Debbie
Mrs. M's superstars
mccld032@aol.com

 
At July 16, 2012 at 1:11 PM , Blogger FourthGrade Flipper said...

I use spelling lists from our reading series (Treasures, McGraw Hill) and lists that I create from novels we read. Our team started making units that go with themes throughout the year, therefore the spelling lists were not in sequential order. We jumped around the reading series, poetry, novels, etc. to match our six "themes" throughout the year. This still needs a ton of tweaking and I am just learning about D5 (no one in our school talks about it to my knowledge).

Anyway, I don't agree with making students write all their spelling words 3x each no matter how many they already knew how to spell on the pretest. I went against my team on this (very rare for me to do) and I only make my reading group write words that they miss on the pretest on Monday (5x each for homework...if they make an error on homework, they then write it 10x each and so on). We give a worksheet from the spelling book for homework on Tuesday and spelling sentences for homework on Wednesday. The students hate using their spelling words in sentences and I hate grading them, but there is something to be said for students having to use CUPS (capitalization, punctutation, usage, spelling) in sentences with context clues to demonstrate the meaning of spelling words (many spelling words in our series are new words to our students).

By writing complete "meaningful" sentences even in isolation on spelling sentences homework, they improve greatly on their use of CUPS and they are held accountable by a grade on every sentence assignment. Sentence scores below 80% must be corrected. So I have turned spelling more into an English, vocabulary exercise but they still have spelling tests on Fridays. The spelling test does include 2 or 3 dictation sentences where they must write the whole sentence on the test using proper CUPS and can lose points on other words spelled incorrectly in that sentences or lose points on CUPS.

I will be interested to see what you decide to do with your spelling! Thanks for reading this never ending blog post:)
~Holly
Fourth Grade Flipper

 
At July 16, 2012 at 2:54 PM , Blogger Lisa R. said...

I was thinking of doing a spelling homework menu by giving them choices of fun activities to practice their spelling words (i.e. spelling spaghetti, use pipe cleaners to spell words, etc) and have them pick how to practice their spelling words off of the menu. Maybe it won't seem like pulling teeth anymore & they can have fun with it. :)
Lisa
Learning Is Something to Treasure

 
At July 16, 2012 at 3:02 PM , Blogger Mrs. Brown said...

I also totally recommend Words Their Way!!! It is differentiated so your students will be at lists at their level- and you combine so not like 25 different lists. And- it teaches kids about words not just give them words to memorize and forget! :)

 
At July 16, 2012 at 3:56 PM , Blogger Tina Moricz said...

There is a really great book that I can't remember the title of right now, but will look it up when I get back into my classroom this week, that takes a very different approach to spelling. Spelling is optional for us and I don't have a formal spelling program anymore. I was tired of students who could memorize or learn every word on their list, but then misspell the word a week later in their writing. I used to use an individualized spelling program where we would build lists as a class around the skill of the week and then let the students choose which words to practice. So now we do practice some skills, but I put the focus on how they use it in their writing. I don't assign spelling homework. When I want to take a spelling grade, I look at their writing. This is also really great for those students who have anxiety about taking those weekly tests and their parents thanked me for taking the tests out of the equation. Instead their kids learned how to be successful by looking up words or using strategies to get as close to the word as they could. We looked at the CC standards to see which skills were essential for the kids to learn and that is what we focused on.

 
At July 16, 2012 at 5:13 PM , Blogger Quiet Wyatt said...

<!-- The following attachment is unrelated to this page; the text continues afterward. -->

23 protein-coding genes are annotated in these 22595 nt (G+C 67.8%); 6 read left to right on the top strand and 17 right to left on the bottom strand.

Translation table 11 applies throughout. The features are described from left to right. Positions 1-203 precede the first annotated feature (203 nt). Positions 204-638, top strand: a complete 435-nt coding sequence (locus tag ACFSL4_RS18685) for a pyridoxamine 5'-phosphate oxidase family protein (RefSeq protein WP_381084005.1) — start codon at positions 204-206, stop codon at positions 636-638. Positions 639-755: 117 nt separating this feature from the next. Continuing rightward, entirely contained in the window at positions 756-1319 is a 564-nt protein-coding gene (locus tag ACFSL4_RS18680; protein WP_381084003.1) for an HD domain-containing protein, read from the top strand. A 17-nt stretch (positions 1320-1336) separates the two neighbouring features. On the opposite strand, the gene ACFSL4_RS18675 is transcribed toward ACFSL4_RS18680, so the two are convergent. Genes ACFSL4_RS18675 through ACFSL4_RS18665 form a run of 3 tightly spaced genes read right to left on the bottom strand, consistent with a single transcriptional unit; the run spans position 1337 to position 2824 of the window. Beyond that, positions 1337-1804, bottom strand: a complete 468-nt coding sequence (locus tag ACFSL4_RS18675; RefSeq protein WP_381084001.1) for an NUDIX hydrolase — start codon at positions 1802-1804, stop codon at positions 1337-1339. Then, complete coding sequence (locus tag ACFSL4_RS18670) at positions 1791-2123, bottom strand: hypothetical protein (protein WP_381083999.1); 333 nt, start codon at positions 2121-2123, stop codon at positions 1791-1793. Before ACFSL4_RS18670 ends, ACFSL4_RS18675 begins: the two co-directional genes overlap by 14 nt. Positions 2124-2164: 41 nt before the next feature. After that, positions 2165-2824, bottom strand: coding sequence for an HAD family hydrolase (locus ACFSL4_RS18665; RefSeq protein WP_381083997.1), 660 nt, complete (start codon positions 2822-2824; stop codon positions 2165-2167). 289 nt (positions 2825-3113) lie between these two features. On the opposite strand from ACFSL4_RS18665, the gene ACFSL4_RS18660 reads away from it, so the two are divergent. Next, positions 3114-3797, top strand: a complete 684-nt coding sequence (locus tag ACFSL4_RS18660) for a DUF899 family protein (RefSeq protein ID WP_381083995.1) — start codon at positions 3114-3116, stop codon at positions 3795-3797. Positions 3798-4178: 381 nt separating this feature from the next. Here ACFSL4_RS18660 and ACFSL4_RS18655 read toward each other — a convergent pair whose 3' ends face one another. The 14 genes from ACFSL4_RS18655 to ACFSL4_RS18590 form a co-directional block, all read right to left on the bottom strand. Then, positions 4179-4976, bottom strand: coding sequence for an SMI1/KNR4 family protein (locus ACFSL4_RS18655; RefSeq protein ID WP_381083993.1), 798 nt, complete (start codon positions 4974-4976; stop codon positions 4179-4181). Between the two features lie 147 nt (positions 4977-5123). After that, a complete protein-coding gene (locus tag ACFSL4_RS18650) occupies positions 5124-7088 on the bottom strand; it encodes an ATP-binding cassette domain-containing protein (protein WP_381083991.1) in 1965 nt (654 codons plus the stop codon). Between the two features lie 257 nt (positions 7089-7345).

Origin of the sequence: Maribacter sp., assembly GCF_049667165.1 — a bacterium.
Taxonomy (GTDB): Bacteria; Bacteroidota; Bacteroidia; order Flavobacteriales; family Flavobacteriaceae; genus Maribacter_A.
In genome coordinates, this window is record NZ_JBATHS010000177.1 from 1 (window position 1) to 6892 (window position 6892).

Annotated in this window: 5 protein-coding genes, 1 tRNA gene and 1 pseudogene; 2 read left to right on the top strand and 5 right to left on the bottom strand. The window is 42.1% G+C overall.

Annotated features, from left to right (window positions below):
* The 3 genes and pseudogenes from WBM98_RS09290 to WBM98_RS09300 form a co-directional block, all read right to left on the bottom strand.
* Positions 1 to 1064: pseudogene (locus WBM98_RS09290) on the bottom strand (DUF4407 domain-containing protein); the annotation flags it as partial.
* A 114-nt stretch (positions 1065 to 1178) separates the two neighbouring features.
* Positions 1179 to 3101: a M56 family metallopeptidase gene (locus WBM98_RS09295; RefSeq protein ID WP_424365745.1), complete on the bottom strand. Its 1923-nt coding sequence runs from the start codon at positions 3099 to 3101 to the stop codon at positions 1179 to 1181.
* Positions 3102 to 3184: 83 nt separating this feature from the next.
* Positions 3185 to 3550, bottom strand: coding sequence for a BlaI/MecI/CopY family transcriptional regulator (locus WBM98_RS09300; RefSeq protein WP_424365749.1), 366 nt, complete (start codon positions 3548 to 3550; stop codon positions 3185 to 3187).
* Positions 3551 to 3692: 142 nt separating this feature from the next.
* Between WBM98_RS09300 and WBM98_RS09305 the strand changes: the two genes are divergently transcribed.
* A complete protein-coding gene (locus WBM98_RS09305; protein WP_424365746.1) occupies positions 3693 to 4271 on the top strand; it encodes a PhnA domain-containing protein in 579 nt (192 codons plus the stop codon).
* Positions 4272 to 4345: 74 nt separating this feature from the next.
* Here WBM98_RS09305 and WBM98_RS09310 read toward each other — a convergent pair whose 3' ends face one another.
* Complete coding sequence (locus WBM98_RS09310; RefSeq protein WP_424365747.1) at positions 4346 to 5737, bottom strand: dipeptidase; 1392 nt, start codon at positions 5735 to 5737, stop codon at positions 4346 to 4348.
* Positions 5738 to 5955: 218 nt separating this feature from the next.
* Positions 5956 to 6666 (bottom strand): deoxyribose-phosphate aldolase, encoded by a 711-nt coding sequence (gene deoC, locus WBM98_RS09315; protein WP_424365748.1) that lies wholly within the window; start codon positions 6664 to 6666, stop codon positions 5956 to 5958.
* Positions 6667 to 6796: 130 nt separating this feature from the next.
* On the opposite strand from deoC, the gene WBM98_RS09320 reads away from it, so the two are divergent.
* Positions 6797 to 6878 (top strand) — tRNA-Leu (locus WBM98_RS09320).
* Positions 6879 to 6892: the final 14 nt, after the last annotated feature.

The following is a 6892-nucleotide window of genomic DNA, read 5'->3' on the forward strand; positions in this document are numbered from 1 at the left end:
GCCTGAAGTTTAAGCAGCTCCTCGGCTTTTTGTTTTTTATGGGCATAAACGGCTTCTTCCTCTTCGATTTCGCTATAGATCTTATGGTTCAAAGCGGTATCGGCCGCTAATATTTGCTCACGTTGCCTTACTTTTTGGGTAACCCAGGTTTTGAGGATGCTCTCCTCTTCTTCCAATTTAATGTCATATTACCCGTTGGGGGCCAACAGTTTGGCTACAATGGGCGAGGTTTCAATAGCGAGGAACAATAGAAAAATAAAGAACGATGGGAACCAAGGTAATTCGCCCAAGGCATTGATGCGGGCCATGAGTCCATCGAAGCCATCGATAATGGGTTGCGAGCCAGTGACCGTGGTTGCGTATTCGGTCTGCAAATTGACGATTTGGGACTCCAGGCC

I agree with a few other posters on Words Their Way. It has a spelling inventory to level the students' lists. It has game ideas to practice their words. It's just a really great tool to use.

 
At July 17, 2012 at 7:54 AM , Blogger Micha said...

I used K12reader.com for my fourth graders last year. They have lists for grade levels as well as dictation sentences. I was like you, couldn't stand our reading series so didn't use it.

 
At July 17, 2012 at 8:45 AM , Blogger Janis Leach said...

I highly recommend googling "Beth Newingham word study." I modeled my spelling after hers and love it! (My centers are waaaaayyyy simpler than hers!)

I have recently blogged about my word study and have a homework freebie. My team and I discussed how we hate copying so much and decided to have ONE spelling cover sheet for the whole year! (I work with some pretty smart ladies!)

I'm your latest follower. Hope you come by and check out my blog. I think I'll post some spelling resources today. You've inspired me.

Grade Three is the Place for Me

 
At July 17, 2012 at 10:04 AM , Blogger Ann said...

Hey Misty
I've been thinking about spelling lists lately, too. I get a list with my reading series (Harcourt) but for the first few stories they are WAY easy and I have "spellingate" on my hands every year because parents pay tuition at my school and for some reason, this tuition-payment personifies itself during spelling. It's weird, I know. Without this comment becoming even LONGER, just let me tell you that having hard spelling words gives parents peace about the money they spend on tuition. Who knew?! Anyway, I use spelling bee words to supplement, and was going to add some dolch words, but now I', thinking "words their way" is worth checking out. Thanks for your post.
ann
The Caffeinated Classroom

 
At July 17, 2012 at 11:20 AM , Anonymous Cathy said...

I also recommend Words Their Way.

I'm working on a reading specialist endorsement, and everything I'm learning points to the importance of having a meaningful spelling program that teaches the kids about words - how they work, how you can break them down and put them back together, and how they're related to each other. Research shows that good spelling skills can help boost reading skills, too - which makes sense. I'm hearing about new reading series that are coming out that don't have spelling at all - nor is there time provided for spelling instruction - and that really concerns me. I'm afraid we're going to see some negative long-lasting effects from that move.

We use Reading Street, and I like their spelling lists because they follow an important phonetic or spelling pattern each week. I've also heard of teachers who use such a list of words that teach a spelling pattern, give the kids just the first 10 to study, then give the kids those plus another 10 words that use the pattern. That way, they can see if kids have truly learned and can apply that spelling pattern.

Keep us posted and let us know what you decide!

 

Post a Comment

Subscribe to Post Comments [Atom]

<< Home